Keepin’ it simple. I boiled some potatoes and peas, then microwaved two “cod in lemon butter sauce” pouches for 11 minutes. Ding! Dinner’s done. Not bad. Not really good either. Although, I must comment on the potatoes. French potatoes are better. Smooth, creamy, sweet, with thin, tasty skins… if only our potatoes were this good.
On our way to Annecy, we noticed this cute restaurant that was totally full – always a good sign. We both had the menu of the day. We started with the charcuterie plate- delish! Adam had the beef dish, not sure what cut it was, with a delicious country wine gravy and potatoes. I had some kind of white fish with an herb cream sauce and peas with onions and bacon. All was very simple and good. We then had dessert. Adam had the fromage blanc and I had a chocolate brownie-type cake – both nothing special. Of course we completed the meal with espresso 🙂
Apparently we hit the end of the lunch rush, because the place cleared out very quickly after we arrived (maybe we smell bad?). French restaurants are very strange. They are open from 12 until 2:30 then 7 until 10:30. Don’t you dare try to eat at 3pm or 6pm! 😉
This was the first meal Charity prepared since leaving DeKalb. Cyrille suggested we make it because it’s easy and delicious. He was mostly right. While this dish was nothing spectacular, it was very easy to make and very tasty. The pastry dough and filling come seperately. The dough was refridgerated and ready to bake with pre-cut holes. The filling was from a jar, (not the same as jarred/canned foods in America, much better). Charity doctored it up a little, with a little of this, a little of that, whatever spices and herbs Jessie had in the apartment. We had steamed peas on the side, which I chose to spoon into my little potpies as I ate. Tasty tasty tasty. Much to Cyrille’s surprise, I managed to eat five of these, he had only one.
I’m always glad to turn up for dinner at the college and see traditional English dishes; it gives me hope that the food will actually be tasty. Although this steak pie was not quite as good as the pork pie, it was still really tasty. The chunks of steak were tender, the mushrooms were small and nice, and the gravy was thick and savory. The crust on the top seemed like it was just too thick, and not flaky enough for my liking. The potatoes were so-so, as always, and the veg was not too good. The dessert was whipped cream with a very small amount of lemon custard mixed in randomly. The salad was bad, and made worse by my mistake of trying the salad cream, yuck. But the steak and mushroom pie was pretty tasty, so it wasn’t a total loss.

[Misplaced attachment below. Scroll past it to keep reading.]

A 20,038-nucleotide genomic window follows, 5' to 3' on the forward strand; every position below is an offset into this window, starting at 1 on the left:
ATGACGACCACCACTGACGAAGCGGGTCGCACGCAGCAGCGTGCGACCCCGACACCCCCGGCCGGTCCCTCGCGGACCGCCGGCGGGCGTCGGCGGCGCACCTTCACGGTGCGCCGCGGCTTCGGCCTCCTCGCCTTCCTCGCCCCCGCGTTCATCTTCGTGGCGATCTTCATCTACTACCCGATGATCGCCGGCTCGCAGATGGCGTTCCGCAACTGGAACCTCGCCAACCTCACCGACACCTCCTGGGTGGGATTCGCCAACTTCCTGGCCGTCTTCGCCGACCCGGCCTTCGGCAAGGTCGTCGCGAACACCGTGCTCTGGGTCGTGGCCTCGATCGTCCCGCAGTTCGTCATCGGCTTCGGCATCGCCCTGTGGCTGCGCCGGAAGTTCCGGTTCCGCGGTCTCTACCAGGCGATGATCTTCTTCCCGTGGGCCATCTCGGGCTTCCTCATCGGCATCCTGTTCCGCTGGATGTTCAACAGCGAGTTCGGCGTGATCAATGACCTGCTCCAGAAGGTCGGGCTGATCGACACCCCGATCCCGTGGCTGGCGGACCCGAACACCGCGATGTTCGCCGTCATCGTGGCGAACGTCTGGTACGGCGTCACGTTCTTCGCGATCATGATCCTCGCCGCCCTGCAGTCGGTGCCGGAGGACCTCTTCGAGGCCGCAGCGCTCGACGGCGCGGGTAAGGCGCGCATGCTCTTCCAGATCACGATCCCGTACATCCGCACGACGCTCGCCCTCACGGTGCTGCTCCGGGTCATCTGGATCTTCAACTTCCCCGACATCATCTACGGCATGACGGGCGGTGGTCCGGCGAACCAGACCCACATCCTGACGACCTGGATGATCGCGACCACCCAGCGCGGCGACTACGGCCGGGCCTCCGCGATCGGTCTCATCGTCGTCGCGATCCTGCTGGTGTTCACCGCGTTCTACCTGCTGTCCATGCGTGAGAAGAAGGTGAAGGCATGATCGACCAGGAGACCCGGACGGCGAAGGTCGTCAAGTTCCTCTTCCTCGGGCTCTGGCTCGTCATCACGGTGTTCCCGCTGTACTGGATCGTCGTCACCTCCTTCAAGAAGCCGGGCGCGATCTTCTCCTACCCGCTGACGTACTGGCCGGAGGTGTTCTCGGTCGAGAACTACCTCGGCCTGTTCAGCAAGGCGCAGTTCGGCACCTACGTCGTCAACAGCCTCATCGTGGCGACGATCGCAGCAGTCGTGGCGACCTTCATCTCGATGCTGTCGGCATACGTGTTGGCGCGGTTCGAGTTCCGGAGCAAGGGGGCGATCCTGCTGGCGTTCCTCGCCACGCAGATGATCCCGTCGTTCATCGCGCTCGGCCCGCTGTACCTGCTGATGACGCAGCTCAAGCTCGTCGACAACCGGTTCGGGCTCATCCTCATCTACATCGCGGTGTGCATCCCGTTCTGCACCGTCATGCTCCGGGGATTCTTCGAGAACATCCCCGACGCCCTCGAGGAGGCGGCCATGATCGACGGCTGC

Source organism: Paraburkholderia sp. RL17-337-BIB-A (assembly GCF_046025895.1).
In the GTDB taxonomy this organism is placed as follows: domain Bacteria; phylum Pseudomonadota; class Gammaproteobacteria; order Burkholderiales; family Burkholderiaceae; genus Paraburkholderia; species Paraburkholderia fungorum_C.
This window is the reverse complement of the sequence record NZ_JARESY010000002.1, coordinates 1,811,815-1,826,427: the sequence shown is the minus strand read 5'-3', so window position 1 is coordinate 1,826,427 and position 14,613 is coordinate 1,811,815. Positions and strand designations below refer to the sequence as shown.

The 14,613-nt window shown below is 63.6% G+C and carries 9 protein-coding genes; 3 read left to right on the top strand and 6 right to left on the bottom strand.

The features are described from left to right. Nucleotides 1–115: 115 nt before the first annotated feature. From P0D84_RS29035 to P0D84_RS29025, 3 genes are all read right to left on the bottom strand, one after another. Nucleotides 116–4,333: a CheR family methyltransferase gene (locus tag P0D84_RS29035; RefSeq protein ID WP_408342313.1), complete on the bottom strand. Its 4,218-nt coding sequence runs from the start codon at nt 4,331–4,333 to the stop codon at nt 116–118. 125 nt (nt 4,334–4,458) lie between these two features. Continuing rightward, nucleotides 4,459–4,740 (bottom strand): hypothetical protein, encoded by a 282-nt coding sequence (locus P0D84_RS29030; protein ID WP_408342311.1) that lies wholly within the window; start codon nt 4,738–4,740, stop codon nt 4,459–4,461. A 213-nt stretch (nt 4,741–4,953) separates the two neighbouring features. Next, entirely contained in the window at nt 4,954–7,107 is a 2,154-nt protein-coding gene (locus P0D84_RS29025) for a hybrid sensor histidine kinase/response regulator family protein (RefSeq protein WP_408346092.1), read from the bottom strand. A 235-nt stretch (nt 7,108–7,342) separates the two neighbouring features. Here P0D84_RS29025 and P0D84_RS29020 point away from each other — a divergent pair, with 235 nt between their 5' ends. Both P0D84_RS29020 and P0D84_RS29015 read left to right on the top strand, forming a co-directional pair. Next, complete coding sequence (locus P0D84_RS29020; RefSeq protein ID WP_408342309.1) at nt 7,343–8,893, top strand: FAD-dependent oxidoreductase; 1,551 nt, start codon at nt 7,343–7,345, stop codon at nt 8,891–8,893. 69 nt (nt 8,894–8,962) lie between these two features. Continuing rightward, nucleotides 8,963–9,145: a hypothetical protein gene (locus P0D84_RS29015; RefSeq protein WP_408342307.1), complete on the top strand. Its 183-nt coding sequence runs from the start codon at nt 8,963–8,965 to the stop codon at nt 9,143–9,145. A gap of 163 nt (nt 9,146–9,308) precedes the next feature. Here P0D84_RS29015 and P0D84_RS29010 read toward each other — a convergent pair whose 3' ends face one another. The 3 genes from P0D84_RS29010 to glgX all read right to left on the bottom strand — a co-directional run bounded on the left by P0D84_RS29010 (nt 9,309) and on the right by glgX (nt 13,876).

After going to Stonehenge, we drove into Salisbury to get dinner. Dr. Holbrook, my biology professor, suggested that we try The King’s Head. It was a giant bar and restaurant. Easily the biggest restaurant I’ve been to since arriving in England. I ordered the steak and kidney pudding, with chips and peas. The pudding was really nice. It had a great gravy, and big chunks of steak inside. I could have used more kidneys in there, as I only noticed one bite of kidney. The crust was crispy and flaky, buttery and soft on the inside. The chips and peas were run-of-the-mill but still tasty after a drizzle of gravy. I really like English food when its actual English dishes. All the pies, puddings, and pasties I’ve had have been wonderful, I don’t know why anyone would say that English food is bad! It’s when they try to make something unusual or foreign that they get into trouble, so it seems to me.
This was my first trip to the famous Turf Tavern! The very place that Bill Clinton did not inhale in while in college. The Turf Tavern is a great little place, extremely hard to find, but really cool indeed. I learned from Robbie and Cara that “Yorkshire pudding” isn’t a pudding at all, it’s the savory pancake-like dough. The “pudding” was really soft and slightly chewy, amazing. I covered it in delicious gravy and dipped every bite in perfectly spicy horseradish sauce. To drink, I had an Old Rosey cider, something like 8% but still really tasty, unlike the “K” cider I bought the other day that was 8.6% and I was told it’s what tramps drink. It was a truly great meal, shared with great friends.
I actually ordered a steak and ale pie, which looked amazing in the pictures, but they were out of them. So I settled for this “hotpot” instead. It was pretty good in the end. It was made up of tender lamb and potatoes with onions and mushrooms, all baked in a little ramekin. I actually ordered mushy peas, but they gave me whole, so I mushed them myself and put them in my hotpot. I’m finding out very quickly that which I always suspected: English food is good if you know what to order —they are expert “pie” makers here.